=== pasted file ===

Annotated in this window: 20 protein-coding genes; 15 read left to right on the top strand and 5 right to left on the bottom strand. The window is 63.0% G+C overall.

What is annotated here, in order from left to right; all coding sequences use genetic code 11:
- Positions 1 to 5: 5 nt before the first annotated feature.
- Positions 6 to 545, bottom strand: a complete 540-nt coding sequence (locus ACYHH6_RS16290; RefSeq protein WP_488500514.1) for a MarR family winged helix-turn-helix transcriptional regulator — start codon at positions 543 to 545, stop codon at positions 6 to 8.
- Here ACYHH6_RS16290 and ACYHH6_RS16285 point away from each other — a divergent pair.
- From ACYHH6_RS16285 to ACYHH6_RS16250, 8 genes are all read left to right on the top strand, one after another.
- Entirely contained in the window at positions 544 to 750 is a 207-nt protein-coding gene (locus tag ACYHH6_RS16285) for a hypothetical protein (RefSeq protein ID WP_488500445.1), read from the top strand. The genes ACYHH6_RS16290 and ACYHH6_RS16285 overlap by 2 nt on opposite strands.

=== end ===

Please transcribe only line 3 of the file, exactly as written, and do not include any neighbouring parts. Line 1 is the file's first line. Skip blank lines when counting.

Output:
- Positions 1 to 5: 5 nt before the first annotated feature.